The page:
Many people, and rightfully so, aren’t alert to the sheer amount of commitment that goes into creating a solid brand identity-a, a logo. Although some designers’ own procedures differ, I believe it’s safe to state they all follow an identical structure. Here’s a look behind the moments at what typically continues on once I design a logo.
First things first: picking the client’s brain. Before any designing may appear, this must happen first. I spend about one hour with a potential customer and have them a ton of in-depth questions about their business, their industry, their audience, their competition, and their goals. Here’s the actual company logo brief that I take advantage of appears like. Following the client signs the proposal, saying they’re agreeing to everything, and I receive their down payment (a standard procedure among most designers), I can reach work now.
- Adequate, relevant and not excessive
- Reputation earned is not positive
- Upload images and other media to use in your content
- AVG Protection
- In the list of printers, select the model you are installing drivers for, and then click Next
This is where I take a deeper consider my new client’s business and industry. I research their own company, how long they’ve been in business, which kind of work they are doing, and what sets them apart from their competitors. I take a peek into their desired audience also, which kind of demographics they’re targeting mainly.
This gives me clues about what their marketplace cares about, and what might charm to them the most. As you can plainly see, developing a logo design takes a lot research! I spend some right time looking up my client’s competitors, usually mostly local, and see what they’re doing in conditions of visual identity. More often than not their own logos suck, which is good, because it means my job shall be easier to blow them out of the water. But sometimes, my client’s competitors have very professional branding, logos, and marketing materials, which make it a bit trickier to outdo them. Luckily, I love a challenge.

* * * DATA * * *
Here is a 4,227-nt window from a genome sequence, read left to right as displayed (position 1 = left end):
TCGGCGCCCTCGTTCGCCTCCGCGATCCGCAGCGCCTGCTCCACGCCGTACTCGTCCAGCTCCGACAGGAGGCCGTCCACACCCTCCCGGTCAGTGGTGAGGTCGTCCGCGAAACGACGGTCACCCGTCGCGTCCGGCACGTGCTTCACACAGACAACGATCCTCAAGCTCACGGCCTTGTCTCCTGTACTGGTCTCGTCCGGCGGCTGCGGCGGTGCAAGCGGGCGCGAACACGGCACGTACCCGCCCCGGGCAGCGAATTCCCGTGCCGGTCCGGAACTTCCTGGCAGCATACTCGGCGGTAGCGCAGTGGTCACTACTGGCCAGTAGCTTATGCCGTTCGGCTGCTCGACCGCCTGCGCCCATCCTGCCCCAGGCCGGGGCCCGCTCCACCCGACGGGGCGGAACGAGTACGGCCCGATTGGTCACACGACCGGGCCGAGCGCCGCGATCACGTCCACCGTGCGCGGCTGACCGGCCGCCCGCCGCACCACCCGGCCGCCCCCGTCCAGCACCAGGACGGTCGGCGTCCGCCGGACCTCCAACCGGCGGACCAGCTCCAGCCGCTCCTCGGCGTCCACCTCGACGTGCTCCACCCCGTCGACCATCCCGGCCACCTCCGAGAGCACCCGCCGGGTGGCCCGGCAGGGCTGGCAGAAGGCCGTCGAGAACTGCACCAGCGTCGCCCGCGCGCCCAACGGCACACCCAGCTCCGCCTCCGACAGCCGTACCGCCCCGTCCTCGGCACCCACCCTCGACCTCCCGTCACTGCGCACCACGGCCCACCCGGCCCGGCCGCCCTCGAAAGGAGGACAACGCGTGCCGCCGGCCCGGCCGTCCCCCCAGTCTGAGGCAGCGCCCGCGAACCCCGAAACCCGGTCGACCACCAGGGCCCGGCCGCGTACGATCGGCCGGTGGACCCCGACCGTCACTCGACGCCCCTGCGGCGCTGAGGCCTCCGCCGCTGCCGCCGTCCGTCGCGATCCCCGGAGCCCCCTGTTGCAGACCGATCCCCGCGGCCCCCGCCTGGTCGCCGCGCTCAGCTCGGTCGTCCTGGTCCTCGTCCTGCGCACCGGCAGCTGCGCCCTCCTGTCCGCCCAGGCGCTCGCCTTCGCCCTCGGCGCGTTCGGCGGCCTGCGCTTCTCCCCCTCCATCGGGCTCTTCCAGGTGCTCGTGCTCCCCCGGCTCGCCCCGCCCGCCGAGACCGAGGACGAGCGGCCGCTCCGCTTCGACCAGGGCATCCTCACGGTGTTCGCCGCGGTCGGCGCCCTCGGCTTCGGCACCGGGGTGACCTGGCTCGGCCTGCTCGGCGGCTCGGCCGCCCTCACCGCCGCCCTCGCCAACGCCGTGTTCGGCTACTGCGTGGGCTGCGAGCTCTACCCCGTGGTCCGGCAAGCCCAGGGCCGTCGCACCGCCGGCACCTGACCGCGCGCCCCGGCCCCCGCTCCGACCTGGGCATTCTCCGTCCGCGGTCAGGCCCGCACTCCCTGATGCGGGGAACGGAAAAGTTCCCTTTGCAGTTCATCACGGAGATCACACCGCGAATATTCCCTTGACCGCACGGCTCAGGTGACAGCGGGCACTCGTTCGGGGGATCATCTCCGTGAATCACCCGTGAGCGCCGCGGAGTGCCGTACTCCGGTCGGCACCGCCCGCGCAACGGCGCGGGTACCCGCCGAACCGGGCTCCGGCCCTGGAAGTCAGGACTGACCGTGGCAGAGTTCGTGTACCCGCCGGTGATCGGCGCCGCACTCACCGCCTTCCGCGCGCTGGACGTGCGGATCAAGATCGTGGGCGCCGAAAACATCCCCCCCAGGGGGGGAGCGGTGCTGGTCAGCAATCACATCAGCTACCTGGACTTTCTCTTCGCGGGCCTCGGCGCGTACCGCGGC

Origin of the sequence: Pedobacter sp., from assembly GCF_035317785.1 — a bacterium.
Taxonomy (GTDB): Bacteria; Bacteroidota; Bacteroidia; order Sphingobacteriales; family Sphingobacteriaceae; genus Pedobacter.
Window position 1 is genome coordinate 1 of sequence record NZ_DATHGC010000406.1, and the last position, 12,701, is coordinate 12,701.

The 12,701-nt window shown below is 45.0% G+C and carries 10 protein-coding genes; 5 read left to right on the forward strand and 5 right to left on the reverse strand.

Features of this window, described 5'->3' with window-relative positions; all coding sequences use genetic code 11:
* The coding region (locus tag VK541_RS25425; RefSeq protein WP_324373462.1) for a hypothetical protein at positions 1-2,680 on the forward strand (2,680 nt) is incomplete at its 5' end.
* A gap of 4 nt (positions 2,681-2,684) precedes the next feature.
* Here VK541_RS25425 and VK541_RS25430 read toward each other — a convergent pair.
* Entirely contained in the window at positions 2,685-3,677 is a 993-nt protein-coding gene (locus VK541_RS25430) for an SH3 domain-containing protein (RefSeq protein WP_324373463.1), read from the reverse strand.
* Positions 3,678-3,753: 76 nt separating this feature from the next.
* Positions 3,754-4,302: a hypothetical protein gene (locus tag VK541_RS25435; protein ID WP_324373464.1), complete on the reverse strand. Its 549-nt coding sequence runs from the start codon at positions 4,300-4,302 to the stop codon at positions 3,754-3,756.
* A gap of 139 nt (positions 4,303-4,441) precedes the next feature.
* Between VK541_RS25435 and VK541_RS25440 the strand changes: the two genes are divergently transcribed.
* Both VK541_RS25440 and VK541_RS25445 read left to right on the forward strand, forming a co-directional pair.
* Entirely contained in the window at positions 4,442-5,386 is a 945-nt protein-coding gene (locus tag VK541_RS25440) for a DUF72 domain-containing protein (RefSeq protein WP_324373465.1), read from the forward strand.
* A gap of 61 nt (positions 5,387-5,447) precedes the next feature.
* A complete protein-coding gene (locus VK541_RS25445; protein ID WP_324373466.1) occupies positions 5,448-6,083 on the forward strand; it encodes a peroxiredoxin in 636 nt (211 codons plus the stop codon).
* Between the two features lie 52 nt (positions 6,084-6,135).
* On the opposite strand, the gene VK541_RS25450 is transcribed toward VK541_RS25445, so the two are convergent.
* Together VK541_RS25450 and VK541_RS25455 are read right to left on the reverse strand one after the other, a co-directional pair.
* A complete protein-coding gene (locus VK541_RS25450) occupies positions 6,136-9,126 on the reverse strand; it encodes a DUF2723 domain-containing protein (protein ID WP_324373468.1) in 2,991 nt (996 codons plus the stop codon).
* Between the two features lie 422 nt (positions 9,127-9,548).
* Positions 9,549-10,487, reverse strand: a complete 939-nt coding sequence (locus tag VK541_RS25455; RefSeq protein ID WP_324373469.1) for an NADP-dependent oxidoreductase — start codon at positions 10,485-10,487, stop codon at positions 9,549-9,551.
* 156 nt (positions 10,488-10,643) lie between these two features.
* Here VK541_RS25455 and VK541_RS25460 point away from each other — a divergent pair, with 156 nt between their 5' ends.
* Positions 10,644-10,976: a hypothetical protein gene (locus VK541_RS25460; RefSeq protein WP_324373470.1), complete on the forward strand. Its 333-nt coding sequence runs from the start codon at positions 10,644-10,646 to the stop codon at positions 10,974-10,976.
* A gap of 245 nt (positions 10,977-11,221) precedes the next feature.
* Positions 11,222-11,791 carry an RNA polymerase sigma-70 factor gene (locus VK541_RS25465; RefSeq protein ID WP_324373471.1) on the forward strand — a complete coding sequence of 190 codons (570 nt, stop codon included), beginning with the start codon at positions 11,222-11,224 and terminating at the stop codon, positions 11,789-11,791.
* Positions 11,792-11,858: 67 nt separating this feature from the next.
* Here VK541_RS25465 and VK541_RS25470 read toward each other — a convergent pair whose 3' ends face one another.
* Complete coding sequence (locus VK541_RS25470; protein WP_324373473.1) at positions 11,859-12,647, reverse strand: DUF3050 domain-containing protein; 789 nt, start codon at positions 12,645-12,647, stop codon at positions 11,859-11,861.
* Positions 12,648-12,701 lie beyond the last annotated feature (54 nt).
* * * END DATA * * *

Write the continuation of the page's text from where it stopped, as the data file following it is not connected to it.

This is once I use professional design resources; I look through numerous logo design websites and books and put together a compilation of logo design from similar sectors. This helps me get a basic idea of the direction the client’s own logo should go in and provides me some inspiration on different ways of problem solving.
This is where in fact the fun begins! Before I turn to the computer, I first spend time placing pencil to paper. I create word associations, draw some mind maps, and sketch a great number of logo concepts. Since this is brainstorming, I draw out everything, the crappy ideas even. I can edit and refine things later.
After a day or two of brainstorming, it’s important to have a step back from everything and let my unconscious sleep on things-literally. This helps creates some space so I can go through the ideas with a new eye, and sometimes, I come up with a new solution while dreaming even. I select about 5 or 6 of the strongest ideas that I’ve sketched and finally start my computer. My go-to program is Adobe Illustrator, where I render in vector the logo concepts. These are in dark and white and are usually pretty tough, but it’s important to observe how they turn out when digitized.